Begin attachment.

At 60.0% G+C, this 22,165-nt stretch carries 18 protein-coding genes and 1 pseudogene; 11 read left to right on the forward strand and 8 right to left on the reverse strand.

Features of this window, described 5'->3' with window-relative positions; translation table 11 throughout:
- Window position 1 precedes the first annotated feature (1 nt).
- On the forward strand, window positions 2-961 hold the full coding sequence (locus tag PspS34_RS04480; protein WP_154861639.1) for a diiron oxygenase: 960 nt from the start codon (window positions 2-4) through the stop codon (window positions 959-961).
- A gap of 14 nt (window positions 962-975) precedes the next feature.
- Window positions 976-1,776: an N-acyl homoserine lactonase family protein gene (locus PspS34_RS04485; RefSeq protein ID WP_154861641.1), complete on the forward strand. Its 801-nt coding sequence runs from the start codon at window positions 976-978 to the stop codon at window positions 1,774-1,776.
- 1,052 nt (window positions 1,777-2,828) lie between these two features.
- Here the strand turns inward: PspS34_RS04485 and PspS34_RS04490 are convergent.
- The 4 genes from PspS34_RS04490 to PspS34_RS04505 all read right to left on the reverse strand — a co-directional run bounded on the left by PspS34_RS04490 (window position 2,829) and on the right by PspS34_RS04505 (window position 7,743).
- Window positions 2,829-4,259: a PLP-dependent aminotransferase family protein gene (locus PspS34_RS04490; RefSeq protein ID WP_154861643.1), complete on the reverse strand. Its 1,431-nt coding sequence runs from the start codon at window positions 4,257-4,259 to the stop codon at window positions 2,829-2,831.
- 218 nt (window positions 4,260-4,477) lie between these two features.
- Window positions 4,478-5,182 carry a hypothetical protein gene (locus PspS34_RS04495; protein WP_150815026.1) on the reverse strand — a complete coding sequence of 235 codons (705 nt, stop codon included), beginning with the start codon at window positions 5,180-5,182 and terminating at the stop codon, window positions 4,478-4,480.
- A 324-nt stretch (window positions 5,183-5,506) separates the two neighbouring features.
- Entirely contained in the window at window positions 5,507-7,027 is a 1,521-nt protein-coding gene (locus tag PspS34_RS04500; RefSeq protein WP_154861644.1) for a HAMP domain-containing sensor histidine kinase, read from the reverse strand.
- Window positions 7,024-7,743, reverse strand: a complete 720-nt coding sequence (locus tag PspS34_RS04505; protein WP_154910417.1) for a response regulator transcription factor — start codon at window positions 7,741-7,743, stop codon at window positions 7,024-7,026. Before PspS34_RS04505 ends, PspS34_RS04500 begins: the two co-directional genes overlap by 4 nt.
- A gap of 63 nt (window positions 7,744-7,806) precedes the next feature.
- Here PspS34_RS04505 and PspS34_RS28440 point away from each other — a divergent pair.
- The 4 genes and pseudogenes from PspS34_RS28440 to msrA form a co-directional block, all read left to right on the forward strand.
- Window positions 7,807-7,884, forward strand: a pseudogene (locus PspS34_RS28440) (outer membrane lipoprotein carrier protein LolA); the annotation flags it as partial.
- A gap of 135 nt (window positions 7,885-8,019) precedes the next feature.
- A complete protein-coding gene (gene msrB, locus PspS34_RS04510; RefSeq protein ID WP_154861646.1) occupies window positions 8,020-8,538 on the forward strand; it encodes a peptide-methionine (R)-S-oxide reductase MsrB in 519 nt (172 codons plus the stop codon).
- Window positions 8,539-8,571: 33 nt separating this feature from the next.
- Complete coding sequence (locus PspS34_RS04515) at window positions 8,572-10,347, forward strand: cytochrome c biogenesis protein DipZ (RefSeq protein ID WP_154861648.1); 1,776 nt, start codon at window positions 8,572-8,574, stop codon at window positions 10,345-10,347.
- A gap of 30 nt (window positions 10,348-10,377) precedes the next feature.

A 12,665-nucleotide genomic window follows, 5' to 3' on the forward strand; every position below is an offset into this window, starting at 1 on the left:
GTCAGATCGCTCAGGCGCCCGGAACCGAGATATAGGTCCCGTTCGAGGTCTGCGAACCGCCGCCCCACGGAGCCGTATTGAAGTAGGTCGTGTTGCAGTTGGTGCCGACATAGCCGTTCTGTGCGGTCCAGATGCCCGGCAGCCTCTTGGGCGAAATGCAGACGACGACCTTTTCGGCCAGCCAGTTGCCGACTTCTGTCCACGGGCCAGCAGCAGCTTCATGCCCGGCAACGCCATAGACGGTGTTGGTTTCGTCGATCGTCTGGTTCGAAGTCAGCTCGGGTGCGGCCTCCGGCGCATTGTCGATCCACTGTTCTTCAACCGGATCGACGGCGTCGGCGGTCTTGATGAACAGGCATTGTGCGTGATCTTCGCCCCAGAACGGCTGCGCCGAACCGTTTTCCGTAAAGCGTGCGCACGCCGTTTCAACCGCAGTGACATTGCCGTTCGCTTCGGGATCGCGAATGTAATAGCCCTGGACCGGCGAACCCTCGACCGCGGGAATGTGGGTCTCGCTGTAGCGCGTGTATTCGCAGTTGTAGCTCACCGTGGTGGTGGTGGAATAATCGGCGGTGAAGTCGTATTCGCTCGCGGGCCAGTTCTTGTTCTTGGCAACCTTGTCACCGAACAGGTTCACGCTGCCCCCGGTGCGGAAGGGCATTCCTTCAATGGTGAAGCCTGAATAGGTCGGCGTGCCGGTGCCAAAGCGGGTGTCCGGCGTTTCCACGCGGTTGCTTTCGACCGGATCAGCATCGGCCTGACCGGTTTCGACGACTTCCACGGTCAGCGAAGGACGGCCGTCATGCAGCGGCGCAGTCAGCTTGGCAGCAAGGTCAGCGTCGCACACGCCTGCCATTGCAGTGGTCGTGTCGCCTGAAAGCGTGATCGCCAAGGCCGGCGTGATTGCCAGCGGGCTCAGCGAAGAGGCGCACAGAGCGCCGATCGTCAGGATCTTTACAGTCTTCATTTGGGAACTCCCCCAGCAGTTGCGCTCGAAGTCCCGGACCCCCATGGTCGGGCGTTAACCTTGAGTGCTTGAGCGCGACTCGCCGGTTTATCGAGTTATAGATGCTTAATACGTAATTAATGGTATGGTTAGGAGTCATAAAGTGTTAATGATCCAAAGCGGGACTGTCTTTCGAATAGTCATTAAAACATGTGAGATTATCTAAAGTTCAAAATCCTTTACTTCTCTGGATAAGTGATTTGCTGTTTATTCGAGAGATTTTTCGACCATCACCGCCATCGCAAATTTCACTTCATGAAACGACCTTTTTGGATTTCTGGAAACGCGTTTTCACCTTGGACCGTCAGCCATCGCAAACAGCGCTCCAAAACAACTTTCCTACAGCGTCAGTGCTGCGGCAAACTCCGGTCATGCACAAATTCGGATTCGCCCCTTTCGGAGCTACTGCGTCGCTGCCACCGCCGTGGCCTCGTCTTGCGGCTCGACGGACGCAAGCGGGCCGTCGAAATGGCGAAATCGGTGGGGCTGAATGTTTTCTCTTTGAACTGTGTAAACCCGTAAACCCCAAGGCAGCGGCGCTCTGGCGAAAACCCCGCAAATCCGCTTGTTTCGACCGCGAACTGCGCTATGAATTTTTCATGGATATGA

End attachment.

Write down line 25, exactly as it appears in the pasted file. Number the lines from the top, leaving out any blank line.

A 12,665-nucleotide genomic window follows, 5' to 3' on the forward strand; every position below is an offset into this window, starting at 1 on the left: